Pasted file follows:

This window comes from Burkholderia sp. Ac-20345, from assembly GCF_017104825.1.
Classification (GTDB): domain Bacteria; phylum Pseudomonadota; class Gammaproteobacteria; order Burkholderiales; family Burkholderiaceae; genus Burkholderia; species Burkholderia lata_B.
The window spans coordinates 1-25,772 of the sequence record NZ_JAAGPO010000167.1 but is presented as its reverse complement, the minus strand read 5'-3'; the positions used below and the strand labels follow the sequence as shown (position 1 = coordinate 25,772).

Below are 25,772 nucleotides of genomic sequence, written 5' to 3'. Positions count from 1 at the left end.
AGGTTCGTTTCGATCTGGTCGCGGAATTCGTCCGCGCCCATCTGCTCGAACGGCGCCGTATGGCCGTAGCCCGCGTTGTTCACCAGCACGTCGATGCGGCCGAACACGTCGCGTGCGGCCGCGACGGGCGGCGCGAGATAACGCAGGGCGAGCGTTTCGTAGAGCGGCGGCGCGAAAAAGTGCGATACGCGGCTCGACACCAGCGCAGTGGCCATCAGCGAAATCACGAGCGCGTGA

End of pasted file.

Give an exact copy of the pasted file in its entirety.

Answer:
This window comes from Burkholderia sp. Ac-20345, from assembly GCF_017104825.1.
Classification (GTDB): domain Bacteria; phylum Pseudomonadota; class Gammaproteobacteria; order Burkholderiales; family Burkholderiaceae; genus Burkholderia; species Burkholderia lata_B.
The window spans coordinates 1-25,772 of the sequence record NZ_JAAGPO010000167.1 but is presented as its reverse complement, the minus strand read 5'-3'; the positions used below and the strand labels follow the sequence as shown (position 1 = coordinate 25,772).

Below are 25,772 nucleotides of genomic sequence, written 5' to 3'. Positions count from 1 at the left end.
AGGTTCGTTTCGATCTGGTCGCGGAATTCGTCCGCGCCCATCTGCTCGAACGGCGCCGTATGGCCGTAGCCCGCGTTGTTCACCAGCACGTCGATGCGGCCGAACACGTCGCGTGCGGCCGCGACGGGCGGCGCGAGATAACGCAGGGCGAGCGTTTCGTAGAGCGGCGGCGCGAAAAAGTGCGATACGCGGCTCGACACCAGCGCAGTGGCCATCAGCGAAATCACGAGCGCGTGA